6. Section 1, Clause 3, gave in clear words retrospective effect to Regulation Act No. 1 of 1948. It shall be deemed to have come into force from 3rd December 1948. The Legislature has sovereign powers to give retrospective effect to an Act. The object was not to unsettle the law a that prevailed but to continue them. The intention of the legislature is quite clear and it is expressed in clear words in 8. l el. 3,Regulation Act to give retrospective effect.
7. Article 10 of the Covenant provided that until a constitution, framed by the constituent assembly comes into operation after receiving the assent of the Rajpramukh , the Rajpramukh shall have powers to make and promulgate ordinances for the peace and good Government of the United State or any part thereof and any ordinance so made shall for the space of not more than six months from its promulgation have the force of law as an act passed by interim Legislature or as the case may be, the constituent assembly, but any such ordinance may be controlled or superseded by any such Act. After the Ordinance no. l of 1948 lapsed on 3rd December 1948, the interim Legislature passed Regulation Act no. l-of 1948 which came into force on 3rd December 1948. Section 4 of the Act is exactly, in the same words as Section 8, Ordinance No. 1 of 1948 viz- when the administration of any covenanting State has been taken over by the Rajpramukh , all Laws, Ordinances, Acts, Rules, Regulations etc, having the force of law in the said State shall continue to remain in force until repealed or amended under the provisions of the next succeeding section and shall be construed as if references in them to the Ruler or Government of the State were references to the RajPramukh or the Government of United State respectively. Hence the scheme of the covenant is not to create a chaos or lawless reign but to continue the laws for peace and good Government. After the lapse of the ordinance the interim legislature gave recognition to the same policy by enacting Section 4, Regulation of Government Act, no. l of 1948.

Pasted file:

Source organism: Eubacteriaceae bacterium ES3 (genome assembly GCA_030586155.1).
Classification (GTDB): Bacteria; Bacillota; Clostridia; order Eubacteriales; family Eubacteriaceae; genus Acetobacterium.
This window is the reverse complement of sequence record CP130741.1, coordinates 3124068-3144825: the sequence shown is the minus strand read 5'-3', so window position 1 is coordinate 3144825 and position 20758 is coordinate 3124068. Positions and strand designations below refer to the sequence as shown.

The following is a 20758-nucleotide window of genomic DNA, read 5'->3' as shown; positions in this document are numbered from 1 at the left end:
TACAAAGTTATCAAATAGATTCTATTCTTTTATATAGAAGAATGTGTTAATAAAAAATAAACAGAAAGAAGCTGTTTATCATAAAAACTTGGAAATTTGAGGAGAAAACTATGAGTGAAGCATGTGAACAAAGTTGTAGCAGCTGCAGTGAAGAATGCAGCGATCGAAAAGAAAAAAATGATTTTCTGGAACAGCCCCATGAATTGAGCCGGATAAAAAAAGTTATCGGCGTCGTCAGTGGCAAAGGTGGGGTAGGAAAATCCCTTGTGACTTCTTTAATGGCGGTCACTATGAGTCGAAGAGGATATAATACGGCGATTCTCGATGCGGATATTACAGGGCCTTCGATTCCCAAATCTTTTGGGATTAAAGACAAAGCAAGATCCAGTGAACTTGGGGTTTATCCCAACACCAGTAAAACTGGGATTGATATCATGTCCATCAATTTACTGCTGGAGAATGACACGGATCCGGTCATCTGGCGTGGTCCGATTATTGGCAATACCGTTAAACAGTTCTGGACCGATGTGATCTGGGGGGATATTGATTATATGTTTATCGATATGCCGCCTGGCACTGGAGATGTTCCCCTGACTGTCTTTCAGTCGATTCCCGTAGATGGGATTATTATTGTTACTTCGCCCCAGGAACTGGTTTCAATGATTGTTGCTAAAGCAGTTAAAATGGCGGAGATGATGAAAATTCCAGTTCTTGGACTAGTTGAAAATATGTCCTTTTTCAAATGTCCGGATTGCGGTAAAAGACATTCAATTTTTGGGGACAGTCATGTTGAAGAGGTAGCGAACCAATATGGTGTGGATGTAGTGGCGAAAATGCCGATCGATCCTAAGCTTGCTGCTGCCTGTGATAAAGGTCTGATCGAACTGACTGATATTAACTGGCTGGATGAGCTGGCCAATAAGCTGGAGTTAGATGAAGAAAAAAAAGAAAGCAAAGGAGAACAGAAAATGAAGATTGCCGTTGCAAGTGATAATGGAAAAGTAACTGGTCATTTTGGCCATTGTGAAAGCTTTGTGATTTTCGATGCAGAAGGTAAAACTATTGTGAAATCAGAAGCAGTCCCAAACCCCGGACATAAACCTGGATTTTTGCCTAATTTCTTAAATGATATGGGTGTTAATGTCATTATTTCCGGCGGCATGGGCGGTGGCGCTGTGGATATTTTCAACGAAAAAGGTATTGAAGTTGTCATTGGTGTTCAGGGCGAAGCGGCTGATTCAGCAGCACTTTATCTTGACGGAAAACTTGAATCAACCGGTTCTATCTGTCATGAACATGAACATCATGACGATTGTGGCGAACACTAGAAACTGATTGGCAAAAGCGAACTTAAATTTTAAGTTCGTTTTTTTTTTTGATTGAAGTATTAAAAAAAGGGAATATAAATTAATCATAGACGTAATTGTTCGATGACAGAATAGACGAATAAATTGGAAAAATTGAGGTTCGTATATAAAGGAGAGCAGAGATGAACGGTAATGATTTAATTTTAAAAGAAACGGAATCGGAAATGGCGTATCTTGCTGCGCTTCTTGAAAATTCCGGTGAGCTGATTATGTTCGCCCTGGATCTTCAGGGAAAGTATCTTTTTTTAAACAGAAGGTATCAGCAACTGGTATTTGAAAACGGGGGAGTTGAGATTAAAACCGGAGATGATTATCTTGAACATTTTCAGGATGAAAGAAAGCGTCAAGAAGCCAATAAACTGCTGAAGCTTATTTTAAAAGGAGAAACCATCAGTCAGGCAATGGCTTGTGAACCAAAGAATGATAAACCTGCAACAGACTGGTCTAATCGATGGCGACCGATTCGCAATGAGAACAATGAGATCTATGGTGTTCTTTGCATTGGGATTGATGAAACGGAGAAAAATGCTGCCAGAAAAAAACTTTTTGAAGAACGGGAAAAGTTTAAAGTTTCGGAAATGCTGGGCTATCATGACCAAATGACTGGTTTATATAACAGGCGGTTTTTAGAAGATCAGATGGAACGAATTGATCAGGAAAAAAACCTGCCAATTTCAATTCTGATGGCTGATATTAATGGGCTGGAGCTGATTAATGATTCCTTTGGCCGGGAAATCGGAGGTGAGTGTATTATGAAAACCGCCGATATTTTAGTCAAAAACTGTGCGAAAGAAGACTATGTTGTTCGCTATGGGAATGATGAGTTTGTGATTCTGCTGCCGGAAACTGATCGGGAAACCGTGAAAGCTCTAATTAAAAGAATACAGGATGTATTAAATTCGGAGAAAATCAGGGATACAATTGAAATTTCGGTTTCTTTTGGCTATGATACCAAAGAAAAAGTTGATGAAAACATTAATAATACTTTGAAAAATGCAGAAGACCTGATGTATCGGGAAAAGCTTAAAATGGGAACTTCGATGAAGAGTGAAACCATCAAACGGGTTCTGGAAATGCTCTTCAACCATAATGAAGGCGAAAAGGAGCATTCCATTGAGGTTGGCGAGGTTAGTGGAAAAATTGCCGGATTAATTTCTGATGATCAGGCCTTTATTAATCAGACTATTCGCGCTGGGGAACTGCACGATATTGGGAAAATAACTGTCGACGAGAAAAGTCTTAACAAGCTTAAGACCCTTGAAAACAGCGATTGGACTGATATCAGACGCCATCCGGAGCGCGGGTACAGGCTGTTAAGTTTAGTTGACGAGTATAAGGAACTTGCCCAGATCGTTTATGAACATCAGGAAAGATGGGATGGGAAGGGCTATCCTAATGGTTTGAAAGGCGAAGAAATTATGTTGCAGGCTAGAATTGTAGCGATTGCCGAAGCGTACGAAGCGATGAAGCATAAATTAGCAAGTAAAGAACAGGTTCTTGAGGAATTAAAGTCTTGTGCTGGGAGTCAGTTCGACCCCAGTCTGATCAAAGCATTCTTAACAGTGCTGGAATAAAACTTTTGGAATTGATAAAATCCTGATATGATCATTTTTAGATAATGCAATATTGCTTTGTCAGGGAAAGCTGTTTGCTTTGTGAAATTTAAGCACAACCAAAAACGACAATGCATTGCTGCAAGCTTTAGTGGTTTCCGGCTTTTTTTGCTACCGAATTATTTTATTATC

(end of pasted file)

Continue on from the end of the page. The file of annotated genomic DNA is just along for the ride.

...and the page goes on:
8. The interim legislature had sovereign powers without any restriction to make laws and to give effect to them retrospectively in clear words. I would, therefore, hold that the Regulation Act, No. 1 of 1918, giving retrospective effect to the Act, is valid and it would come into operation from 3rd December 1948.
9. The Rulings of Saurashtra High Court cited by Mr. Samvatsar is not applicable to the facts of this case. In that case by a statutory notification the Durbar of Maugrol tried to validate previous notification which was clearly ultra vires. Here the interim legislature has passed the Regulation Act no. l of 1948 giving it a retrospective effect and it has the power to do so,
10. As regards the sentence, the accused applicant has already suffered the substantive term of imprisonment for 6 months. He is now undergoing sentence for default in payment of fine of Rs. 76, RSection 150 on two counts.
11. In view of the recent declaration of Madhya Bharat Government removing the ban on R. S. S., I think, the ends of justice will be served by remitting the sentence of fine and the accused applicant should be set free and the sentence of fine is set aside,